English version


From Longman Dictionary of Contemporary Englishdisjunctiondis‧junc‧tion /dɪsˈdʒʌŋkʃən/, disjuncture /dɪsˈdʒʌŋktʃə $ -ər/ noun [countable usually singular] formal  a difference between two things that you would expect to be in agreement a disjunction between the skills taught in schools and the skills demanded by employers
Examples from the Corpus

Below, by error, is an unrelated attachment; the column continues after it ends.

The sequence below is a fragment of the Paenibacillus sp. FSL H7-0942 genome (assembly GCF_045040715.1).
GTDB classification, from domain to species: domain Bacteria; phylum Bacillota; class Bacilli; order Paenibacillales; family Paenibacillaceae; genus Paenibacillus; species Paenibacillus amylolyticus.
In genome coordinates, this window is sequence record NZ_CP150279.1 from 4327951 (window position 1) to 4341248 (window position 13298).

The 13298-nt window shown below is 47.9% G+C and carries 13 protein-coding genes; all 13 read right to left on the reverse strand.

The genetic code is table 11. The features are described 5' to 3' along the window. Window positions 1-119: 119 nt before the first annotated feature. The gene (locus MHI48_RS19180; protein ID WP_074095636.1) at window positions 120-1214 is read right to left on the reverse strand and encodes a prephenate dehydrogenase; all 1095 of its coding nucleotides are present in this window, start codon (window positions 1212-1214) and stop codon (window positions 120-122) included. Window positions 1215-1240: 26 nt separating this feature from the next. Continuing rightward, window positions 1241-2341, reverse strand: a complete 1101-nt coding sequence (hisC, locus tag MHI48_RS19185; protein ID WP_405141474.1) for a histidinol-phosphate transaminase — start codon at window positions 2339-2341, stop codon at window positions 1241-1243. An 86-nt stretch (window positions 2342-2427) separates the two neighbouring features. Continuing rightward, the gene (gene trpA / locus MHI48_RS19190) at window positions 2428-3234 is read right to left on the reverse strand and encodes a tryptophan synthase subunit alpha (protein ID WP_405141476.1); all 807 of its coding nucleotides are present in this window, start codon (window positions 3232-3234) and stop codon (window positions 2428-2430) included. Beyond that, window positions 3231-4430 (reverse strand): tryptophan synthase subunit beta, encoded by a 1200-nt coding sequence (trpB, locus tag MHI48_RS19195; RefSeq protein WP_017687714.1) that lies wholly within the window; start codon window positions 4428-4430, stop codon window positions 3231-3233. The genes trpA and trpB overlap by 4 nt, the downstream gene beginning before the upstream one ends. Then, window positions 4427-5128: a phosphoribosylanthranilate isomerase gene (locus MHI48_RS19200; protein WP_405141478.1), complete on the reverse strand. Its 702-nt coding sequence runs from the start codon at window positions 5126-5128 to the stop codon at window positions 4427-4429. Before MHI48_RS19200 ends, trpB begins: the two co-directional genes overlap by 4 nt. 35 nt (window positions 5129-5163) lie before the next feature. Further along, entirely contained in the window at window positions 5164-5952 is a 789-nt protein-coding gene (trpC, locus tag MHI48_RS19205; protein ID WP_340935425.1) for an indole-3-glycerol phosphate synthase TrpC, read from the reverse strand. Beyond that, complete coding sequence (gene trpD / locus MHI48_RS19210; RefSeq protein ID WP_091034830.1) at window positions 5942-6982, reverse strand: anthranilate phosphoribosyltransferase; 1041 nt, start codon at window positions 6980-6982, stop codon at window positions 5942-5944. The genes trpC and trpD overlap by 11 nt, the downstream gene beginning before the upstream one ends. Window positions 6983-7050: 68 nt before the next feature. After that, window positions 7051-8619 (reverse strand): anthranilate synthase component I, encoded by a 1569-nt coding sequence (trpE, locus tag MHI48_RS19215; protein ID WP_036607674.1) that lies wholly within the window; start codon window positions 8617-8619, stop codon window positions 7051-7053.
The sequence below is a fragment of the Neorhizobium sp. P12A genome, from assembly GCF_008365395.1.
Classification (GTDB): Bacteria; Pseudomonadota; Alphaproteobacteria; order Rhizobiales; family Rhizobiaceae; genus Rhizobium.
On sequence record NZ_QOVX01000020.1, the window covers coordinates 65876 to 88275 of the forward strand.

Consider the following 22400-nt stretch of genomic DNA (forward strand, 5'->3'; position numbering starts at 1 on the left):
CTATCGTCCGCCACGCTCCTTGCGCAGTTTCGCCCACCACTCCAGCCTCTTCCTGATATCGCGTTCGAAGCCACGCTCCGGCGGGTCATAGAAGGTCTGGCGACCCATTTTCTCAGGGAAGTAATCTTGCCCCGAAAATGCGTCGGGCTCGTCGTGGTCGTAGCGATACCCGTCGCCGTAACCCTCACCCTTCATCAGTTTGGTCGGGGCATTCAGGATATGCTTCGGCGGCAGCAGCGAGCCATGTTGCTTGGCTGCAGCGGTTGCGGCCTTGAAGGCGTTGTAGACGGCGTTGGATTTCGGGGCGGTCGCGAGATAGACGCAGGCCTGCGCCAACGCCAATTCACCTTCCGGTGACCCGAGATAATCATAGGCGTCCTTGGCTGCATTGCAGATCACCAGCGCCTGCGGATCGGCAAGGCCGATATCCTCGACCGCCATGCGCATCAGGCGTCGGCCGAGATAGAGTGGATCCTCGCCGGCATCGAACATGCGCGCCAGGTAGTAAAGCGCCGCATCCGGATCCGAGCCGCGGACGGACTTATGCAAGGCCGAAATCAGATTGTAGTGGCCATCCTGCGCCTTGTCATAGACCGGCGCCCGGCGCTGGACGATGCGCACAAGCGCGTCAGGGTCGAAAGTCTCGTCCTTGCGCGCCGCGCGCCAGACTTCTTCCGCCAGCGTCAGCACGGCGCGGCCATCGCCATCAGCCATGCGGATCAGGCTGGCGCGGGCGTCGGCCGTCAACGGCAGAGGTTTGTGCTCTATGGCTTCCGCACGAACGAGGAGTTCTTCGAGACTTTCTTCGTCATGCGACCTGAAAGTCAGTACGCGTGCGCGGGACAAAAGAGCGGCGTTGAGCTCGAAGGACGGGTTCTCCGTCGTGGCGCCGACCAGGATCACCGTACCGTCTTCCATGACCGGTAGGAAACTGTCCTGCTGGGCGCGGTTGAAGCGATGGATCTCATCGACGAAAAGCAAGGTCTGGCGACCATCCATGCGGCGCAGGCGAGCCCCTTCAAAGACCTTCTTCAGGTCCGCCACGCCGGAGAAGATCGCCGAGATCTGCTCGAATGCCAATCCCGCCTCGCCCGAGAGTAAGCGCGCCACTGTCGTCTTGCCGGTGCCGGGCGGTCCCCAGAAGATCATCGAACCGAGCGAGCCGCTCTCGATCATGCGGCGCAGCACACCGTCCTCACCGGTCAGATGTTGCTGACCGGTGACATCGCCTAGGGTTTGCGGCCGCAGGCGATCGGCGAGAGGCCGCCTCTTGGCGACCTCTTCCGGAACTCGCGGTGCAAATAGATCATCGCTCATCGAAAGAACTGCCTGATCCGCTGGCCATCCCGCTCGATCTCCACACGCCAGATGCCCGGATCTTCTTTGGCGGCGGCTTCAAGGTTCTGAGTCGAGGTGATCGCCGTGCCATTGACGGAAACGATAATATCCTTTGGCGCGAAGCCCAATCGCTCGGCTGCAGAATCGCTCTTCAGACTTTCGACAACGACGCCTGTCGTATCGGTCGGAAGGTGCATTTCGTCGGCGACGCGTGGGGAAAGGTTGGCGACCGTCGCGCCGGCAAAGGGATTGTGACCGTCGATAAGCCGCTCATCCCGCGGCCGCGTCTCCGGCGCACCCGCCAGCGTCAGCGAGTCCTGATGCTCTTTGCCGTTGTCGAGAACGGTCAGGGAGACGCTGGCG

disjunctionThere is certainly a disjunction in our lives between the pace we force upon ourselves and the pace that nature affords us.In a turbulent environment, diversity, contradiction and disjunction are the norm.Yet there is a very big disjunction here.In fact, the disjunction between promise and reality is frequent and extensive in many political systems.Tragicomedy gives the disjunction of the subjective and objective visions of the human situation dramatic form.It is worth going through the list to see how great the disjunction is.It is this disjunction which is the historic crisis of Western society.Anticipated here is that always unstable disjunction between identification and desire upon which male bonding depends.
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